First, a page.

Without Biodiversity, There is No Net Zero
Dec. 6, London: Nature is under grave threat. We estimate one million species are at risk of extinction by 2030 and populations of wildlife have declined 70 percent in 50 years. Global action has never been more urgent, as world leaders prepare for the COP15 UN biodiversity summit in Montreal this December. The summit goal is to agree targets to protect natural habitats and species, and their success will help determine whether we continue to destroy our natural heritage or start to reverse the destruction.
But there is good news as well. As leading global conservation funders – who have channelled £160 million to more than 4,000 conservationists around the world – our work shows there’s no shortage of local, ambitious leaders who demonstrate the speed and innovation needed to reverse course.
For example, our conservationists have forged a 12-country alliance in Asia to protect snow leopards; they have convinced the Mongolian government to scrap 37 mining licences in key snow leopard habitat. They have successfully sued palm oil companies for illegally cutting down orangutan habitats, and they have reduced poaching of sea turtles to near zero on the west African island of Príncipe.
Now a step change is needed in commitment from governments, including the British government. We need significant, clear and ambitious targets backed by equivalent funding to protect ecosystems and avert catastrophic loss of nature.
With a combined 440 years of experience in conservation, we have come together – Peoples’ Trust for Endangered Species, Whitley Fund for Nature, The Zoological Society of London (ZSL), The Rufford Foundation, MBZ Species Conservation Fund, and Fauna & Flora International – to push for five priorities to be addressed when governments meet in December in Montreal. We need to commit to:
- Halt and reverse biodiversity loss by 2030. Biodiversity has intrinsic value. Every species counts, whether or not there’s anyone to count them. And biodiversity is also essential to the healthy functioning of our planet. Species are a critical part of the systems that provide food and clean water – both for humans and all other species.Fragile ecosystems become net emitters of carbon: parts of the Amazon rainforest now release more carbon than they absorb. In other words, without biodiversity, there is no net zero.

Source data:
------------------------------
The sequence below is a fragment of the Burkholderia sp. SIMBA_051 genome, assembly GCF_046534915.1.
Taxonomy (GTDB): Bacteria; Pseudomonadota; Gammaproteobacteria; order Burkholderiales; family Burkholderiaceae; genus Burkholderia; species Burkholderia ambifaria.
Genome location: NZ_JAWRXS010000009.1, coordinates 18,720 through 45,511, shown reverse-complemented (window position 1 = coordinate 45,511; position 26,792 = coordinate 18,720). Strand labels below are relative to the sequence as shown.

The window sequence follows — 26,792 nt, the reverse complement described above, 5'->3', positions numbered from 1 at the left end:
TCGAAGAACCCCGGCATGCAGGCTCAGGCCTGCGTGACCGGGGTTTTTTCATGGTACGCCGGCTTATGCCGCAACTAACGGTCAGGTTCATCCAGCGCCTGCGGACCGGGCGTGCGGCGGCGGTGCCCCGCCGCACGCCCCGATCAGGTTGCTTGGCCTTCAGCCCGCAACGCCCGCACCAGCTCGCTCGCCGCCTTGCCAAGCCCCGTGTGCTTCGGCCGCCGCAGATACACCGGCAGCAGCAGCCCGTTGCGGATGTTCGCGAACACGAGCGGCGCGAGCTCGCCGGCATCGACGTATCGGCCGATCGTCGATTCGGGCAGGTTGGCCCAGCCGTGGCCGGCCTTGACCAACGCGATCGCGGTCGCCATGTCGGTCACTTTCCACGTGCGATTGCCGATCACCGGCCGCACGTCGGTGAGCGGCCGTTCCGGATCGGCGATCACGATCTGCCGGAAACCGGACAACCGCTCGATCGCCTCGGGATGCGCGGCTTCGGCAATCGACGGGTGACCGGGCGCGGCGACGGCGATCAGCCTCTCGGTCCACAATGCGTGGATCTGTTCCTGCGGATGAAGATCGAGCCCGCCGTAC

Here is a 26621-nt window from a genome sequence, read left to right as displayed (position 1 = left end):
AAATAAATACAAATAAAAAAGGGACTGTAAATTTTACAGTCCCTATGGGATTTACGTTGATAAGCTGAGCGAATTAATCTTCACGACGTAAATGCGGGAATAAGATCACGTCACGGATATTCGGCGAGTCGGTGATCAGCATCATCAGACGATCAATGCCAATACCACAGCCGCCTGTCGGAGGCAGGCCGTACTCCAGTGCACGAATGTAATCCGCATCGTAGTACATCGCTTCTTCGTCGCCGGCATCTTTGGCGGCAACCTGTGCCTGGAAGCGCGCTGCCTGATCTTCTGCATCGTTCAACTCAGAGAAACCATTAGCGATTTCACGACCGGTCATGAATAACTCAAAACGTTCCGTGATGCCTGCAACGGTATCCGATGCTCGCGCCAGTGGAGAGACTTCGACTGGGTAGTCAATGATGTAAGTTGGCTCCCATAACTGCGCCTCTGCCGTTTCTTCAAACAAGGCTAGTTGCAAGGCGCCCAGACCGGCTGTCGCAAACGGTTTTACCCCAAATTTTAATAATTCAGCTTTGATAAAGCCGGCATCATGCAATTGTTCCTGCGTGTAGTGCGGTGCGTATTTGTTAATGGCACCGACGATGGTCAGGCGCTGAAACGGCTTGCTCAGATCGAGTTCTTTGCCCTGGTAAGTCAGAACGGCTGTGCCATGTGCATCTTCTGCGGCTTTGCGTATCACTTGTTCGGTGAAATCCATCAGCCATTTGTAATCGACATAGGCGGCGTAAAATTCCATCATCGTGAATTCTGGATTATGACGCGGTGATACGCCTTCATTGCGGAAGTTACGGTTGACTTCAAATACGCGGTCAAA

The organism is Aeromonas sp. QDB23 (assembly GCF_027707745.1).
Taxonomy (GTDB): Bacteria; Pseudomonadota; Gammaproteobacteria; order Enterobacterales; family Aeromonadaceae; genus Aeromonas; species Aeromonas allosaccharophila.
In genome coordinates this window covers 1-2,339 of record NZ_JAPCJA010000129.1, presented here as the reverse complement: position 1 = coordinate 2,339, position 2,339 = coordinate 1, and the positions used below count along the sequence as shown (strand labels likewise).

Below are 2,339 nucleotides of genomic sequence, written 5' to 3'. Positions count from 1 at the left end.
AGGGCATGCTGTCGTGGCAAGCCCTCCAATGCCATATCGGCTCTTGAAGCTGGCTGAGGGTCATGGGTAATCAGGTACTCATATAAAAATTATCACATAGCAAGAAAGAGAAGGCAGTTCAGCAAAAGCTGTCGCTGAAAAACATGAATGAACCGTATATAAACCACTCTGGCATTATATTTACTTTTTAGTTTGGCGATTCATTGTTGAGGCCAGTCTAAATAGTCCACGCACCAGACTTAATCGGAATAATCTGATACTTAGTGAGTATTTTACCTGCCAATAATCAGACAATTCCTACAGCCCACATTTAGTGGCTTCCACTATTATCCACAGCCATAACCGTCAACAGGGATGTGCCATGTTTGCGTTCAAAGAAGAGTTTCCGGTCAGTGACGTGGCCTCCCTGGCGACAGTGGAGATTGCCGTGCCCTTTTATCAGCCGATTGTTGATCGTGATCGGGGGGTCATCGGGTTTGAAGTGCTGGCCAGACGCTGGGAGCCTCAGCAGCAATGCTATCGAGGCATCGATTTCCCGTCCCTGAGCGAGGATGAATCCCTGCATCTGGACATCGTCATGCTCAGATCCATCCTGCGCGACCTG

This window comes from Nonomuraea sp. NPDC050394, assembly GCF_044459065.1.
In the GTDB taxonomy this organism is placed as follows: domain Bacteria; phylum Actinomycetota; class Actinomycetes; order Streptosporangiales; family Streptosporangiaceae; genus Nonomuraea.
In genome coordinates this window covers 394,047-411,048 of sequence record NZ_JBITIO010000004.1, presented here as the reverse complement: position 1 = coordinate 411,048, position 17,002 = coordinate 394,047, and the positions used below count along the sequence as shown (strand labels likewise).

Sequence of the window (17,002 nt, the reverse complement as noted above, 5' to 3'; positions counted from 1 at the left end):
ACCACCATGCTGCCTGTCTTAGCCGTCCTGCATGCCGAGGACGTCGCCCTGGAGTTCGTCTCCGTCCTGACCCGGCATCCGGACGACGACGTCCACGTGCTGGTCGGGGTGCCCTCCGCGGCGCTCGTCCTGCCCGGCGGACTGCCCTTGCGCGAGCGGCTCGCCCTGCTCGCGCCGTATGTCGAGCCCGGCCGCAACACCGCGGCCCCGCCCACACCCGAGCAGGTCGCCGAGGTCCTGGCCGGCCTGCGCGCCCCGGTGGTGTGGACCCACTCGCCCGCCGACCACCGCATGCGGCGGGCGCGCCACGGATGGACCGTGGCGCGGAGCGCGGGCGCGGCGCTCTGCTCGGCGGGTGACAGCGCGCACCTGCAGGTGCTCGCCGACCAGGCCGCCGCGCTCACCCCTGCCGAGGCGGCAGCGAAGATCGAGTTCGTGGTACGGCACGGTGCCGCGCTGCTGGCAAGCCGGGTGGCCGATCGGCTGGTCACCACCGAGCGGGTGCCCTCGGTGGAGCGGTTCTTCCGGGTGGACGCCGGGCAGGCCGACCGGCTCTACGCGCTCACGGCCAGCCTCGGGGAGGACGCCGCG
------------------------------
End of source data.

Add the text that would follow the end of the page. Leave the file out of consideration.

- Set 2030 goals to prevent extinctions, recover species populations and restore habitat quality. Conservation efforts to restore degraded habitat are key to preventing extinctions, and the protection of areas of high ecological integrity will benefit species the most. Ali Hussein’s work along the Kenya-Somali border is safeguarding and restoring crucial grassland habitat for the Critically Endangered hirola antelope, of which fewer than 500 remain. His efforts are also reducing conflict with herders, who had competed for land.
- Protect 30 percent of land and sea for nature in partnership with local communities. Indigenous peoples and local communities manage or own more than a quarter of the world’s land and are often the best custodians of nature. Yet most are excluded from decision making. Dr Charudutt Mishra’s work to include local people as partners was described as an “outstanding conservation practice” at an earlier meeting of COP15. Local communities now protect more than 50,000 square miles of snow leopard habitat.